What is it?


Hydrogen exchange (HX) combined with mass spectrometry (MS) is a method of analyzing proteins to learn things about their structure and their dynamics.  It significantly aids our understanding of proteins and protein structure. 

Some of the hydrogen atoms in proteins are capable of switching places with the hydrogen atoms from the solvent molecules surrounding the protein.  Any spectroscopic method sensitive to the differences between the isotopes of hydrogen (hydrogen, deuterium, tritium) can be used to measure exchange.  Because deuterium has a mass of 2.0141 Da and hydrogen a mass of 1.0078 Da, a mass spectrometer can be used to monitor the exchange reaction. 

In the early 1990s it became possible to introduce protein molecules into a mass spectrometer for mass analysis.  The first report of hydrogen exchange measured by mass spectrometry was:

Katta V, Chait BT (1991). Conformational changes in proteins probed by hydrogen-exchange electrospray-ionization mass spectrometry. Rapid Commun. Mass Spectrom. 5(4), 214.
DOI: 10.1002/rcm.1290050415.  Pubmed: 1666528.

More history can be found here. Methods development is ongoing and the technique is being applied to relevant biological problems, important proteins related to disease and to the vast number of proteins for which structural information is hard to obtain with other methods.  Our research laboratory has written extensively on the technique and some of our recent reviews and articles that describe the method and its applications are:

Wales & Engen (2006). Hydrogen exchange mass spectrometry for the analysis of protein dynamics.
Mass Spectrom. Rev. 25, 158.  DOI: 10.1002/mas.20064. Pubmed: 16208684.

Engen (2009). Analysis of protein conformation and dynamics by Hydrogen/Deuterium exchange MS.
Anal. Chem. 81, 7870.  DOI: 10.1021/ac901154s. Pubmed: 19788312.

Marcsisin & Engen (2010). Hydrogen Exchange Mass Spectrometry: What is it and what can it tell us?
Anal Bioanal Chem. 397(3), 967.  DOI: 10.1007/s00216-010-3556-4. Pubmed: 20195578. 

Engen JR, Wales TE, Shi X. (2011). Hydrogen Exchange Mass Spectrometry for Conformational Analysis of Proteins.  Encyclopedia of Analytical Chemistry, Online ISBN: 9780470027318, Wiley, Robert A. Meyers, Editor-in-Chief.  DOI: 10.1002/9780470027318.a9201.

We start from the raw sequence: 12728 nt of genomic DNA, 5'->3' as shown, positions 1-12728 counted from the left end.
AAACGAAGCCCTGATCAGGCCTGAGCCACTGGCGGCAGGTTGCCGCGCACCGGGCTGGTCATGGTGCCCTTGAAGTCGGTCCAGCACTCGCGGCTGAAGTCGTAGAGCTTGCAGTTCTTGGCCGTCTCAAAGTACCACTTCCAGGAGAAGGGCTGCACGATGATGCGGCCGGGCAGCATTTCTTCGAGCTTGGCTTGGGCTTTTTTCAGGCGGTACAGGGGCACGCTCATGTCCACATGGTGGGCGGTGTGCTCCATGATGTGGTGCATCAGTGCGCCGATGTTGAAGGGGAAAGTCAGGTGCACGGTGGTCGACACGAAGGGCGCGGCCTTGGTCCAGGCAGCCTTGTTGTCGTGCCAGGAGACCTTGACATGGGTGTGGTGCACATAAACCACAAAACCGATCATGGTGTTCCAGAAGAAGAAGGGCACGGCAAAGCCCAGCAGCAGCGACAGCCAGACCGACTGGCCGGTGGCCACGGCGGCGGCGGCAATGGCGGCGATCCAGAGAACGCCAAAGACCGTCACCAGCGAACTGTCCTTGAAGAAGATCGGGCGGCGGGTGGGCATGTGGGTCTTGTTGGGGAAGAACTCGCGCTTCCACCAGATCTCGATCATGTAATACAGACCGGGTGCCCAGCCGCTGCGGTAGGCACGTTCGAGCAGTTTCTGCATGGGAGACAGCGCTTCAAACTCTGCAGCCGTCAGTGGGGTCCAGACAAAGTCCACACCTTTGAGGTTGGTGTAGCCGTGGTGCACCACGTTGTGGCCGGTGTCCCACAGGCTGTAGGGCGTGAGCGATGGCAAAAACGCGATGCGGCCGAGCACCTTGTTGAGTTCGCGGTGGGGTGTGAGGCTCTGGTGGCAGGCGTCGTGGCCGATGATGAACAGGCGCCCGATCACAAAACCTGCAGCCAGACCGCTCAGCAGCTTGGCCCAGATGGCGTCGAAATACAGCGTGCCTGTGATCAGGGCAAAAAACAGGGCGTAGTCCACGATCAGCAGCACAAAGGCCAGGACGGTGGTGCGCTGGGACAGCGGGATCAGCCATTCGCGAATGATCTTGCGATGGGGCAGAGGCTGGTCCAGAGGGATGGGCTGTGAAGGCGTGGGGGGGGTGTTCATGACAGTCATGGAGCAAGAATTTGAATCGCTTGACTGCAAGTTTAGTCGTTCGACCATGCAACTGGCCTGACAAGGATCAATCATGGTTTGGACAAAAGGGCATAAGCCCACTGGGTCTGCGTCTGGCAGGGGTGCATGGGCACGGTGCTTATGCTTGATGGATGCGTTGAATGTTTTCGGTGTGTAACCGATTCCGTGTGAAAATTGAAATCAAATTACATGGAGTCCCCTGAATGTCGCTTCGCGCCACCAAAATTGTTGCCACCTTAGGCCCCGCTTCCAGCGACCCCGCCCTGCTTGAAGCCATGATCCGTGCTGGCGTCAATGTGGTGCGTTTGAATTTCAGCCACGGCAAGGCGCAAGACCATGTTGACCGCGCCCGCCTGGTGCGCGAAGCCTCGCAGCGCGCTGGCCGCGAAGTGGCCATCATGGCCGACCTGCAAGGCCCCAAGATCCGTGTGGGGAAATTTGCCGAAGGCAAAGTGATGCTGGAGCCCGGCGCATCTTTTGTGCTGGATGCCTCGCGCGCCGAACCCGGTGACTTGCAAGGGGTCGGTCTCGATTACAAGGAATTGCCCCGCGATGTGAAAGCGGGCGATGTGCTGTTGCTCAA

Iacob & Engen (2012). Hydrogen exchange mass spectrometry: Are we out of the quicksand?
J. Am. Soc. Mass Spectrom. 23, 1003.  DOI: 10.1007/s13361-012-0377-z. Pubmed: 22476891.

What is it used for?

Hydrogen exchange measurements can be used to sense changes in protein structure on a specific timescale.  Some amide hydrogens, such as those at the surface of proteins, exchange very rapidly.  These hydrogens can be used to sense binding to other proteins and to analyze complexes.  Other hydrogens are buried in the hydrophobic core of the protein and may not exchange for hours, days, or even months.  Therefore the movements of proteins, and the rate of such movements can be studied.

Some of the things you can use this technique for include:

  • Protein unfolding, either natural or induced by denaturants
  • Measurement of protein motion/dynamics
  • Comparability, proper folding, complement to X-ray and NMR structures
  • Binding, binding constants and interacting surfaces
  • Epitope mapping, allosteric effects

  Several advantages of the technique include:

  • Compared to other techniques, very little protein is required (~100 pmol)
  • Size of the protein -- even large protein complexes can be studied
  • Membrane proteins, nearly impossible with other techniques, can be studied

Exchange theory

The exchange of hydrogens occurs at a specific rate, which is a function of the combination of hydrogen bonding and solvent accessibility.  By measuring hydrogen exchange rates, we can draw conclusions about the conformation and the dynamics of proteins.